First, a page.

The Louisville Cardinals and NC State 04) 10).
Charlie Strong is in his second season at the helm at Louisville and has his team playing in the postseason for the second straight time, just the third coach in school history to achieve that. The Cardinals began the 2011 season slow with four losses in the first six games, but turned things around over the second half of the season, five wins over the last six outings, including topping Connecticut and USF to close out play and earn a share of the Big East title.
This game marks Louisville's 16th postseason appearance. The Cardinals are 7-7-1 in bowl games all-time.
Much like the Cardinals, Tom O'Brien's Wolfpack needed a strong second half of the season to reach the postseason. NC State had just four wins heading into November, but won three of its last four games to close out the year, including a marquee win over Clemson (37-13). The team finished in the middle of the pack in the ACC at 4-4.
The Wolfpack are making their 26th bowl appearance. The team is 13-11-1 all- time in the postseason. The team has won four of its last five bowl games, including a 23-7 decision over West Virginia in last year's Champs Sports Bowl.
Louisville has won all three previous meetings with NC State on the gridiron.
The Cardinals are a young team, especially on the offensive side of the football and it showed at times this season in terms of consistency. Louisville finished the regular season averaging a modest 21.8 ppg on just 328.2 yards of total offense.
Freshman quarterback Teddy Bridgewater completed an impressive 66.0 percent of his passes this year, but threw for just 1,855 yards, with 12 TDs against nine INTs.
The youth movement continues in the receiving corps, highlighted by freshmen Michaelee Harris (37 receptions, 455 yards, two TDs), Eli Rogers (34 receptions, 400 yards, one TD) and DeVante Parker (17 receptions, 276 yards, team-high six TDs).
Sophomore tailback Dominique Brown led the team in rushing this season with 482 yards and four TDs. Senior Vic Anderson (478 yards, three TDs) ranked second on the squad.
Strong recognizes the inexperience on his football team.
"You look at a young football team. You look at us on offense. At one point in the last game there, you look at Teddy (Bridgewater) at quarterback, two guards in (Jake) Smith and (John) Miller. Then, you look at the wide receiver with Eli (Rogers), DeVante (Parker) and Michaelee (Harris) - you have three freshmen there. There's six freshmen right there on offense."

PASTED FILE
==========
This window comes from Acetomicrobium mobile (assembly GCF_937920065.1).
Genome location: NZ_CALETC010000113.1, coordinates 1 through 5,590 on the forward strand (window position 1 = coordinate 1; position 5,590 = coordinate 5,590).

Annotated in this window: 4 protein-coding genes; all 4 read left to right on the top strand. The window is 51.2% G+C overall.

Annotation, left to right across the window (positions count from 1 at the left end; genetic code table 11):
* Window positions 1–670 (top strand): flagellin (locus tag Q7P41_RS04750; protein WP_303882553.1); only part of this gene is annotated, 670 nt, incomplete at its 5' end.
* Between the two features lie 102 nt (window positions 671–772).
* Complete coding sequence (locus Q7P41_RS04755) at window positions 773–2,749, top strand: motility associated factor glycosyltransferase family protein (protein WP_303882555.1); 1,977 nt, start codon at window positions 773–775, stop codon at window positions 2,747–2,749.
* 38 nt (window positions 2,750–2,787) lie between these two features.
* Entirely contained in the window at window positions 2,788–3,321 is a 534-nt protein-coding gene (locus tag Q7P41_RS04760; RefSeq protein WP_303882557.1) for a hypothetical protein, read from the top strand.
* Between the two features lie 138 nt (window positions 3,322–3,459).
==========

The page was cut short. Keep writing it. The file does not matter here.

The strength of the Louisville team resides on the defensive side of the football. The Cardinals allowed just 19.2 ppg this season.
Senior linebacker Dexter Heyman paced the team in tackles this season with 83 stops. He was also tops on the team in TFLs (15.5), recording four sacks, three INTs and one forced fumble on the season. Sophomores Hakeem Smith (safety) and Preston Brown (linebacker) weren't far behind in terms of tackles, with 81 apiece.
The Wolfpack's offense was a little more stable this season, but still struggled with consistency from time to time. The team averaged 28.0 ppg this season, netting a modest 108.2 yards per game rushing and 238.0 yards per game passing.
Quarterback Mike Glennon had a decent season, completing 62.4 percent of his passes, for 2,790 yards with 28 TDs. The team has a go-to-guy on the outside in wideout T.J. Graham. A game-changer in the return game, Graham also led the team in receptions (tied with 39), for 641 yards and five TDs.
Tailback J Washington proved to be a versatile back for the Wolfpack. He led the team in rushing with 852 yards and seven TDs. Washington also showed his ability to catch the ball out of the backfield, tying Graham for the team-lead in receptions (39).
The NC State defense was a bit of a Jekyll & Hyde unit this season. As a result, the team closed out the regular season allowing 24.8 ppg. Opponents were able to amass 219.5 yards per game, but it was at their own risk, as defensive back David Amerson roams the NC State secondary. The All-American led the nation in interceptions this season, with 11 interceptions and one TD return. Amerson was joined in the secondary by a pair of active safeties in Earl Wolff (107 tackles, three INTs) and Brandan Bishop (87 tackles, five INTs).
Linebackers Audie Cole (team-high 122 tackles, 10.0 TFLs, four sacks) and Terrell Manning (76 tackles, 12.5 TFLs, 5.5 sacks) are difference-makers in the middle, while DT Markus Kuhn (47 tackles, 7.5 TFLs, 3.5 sacks) and defensive end Art Norman (25 tackles, 9.0 TFLs, 6.0 sacks) get it done up front.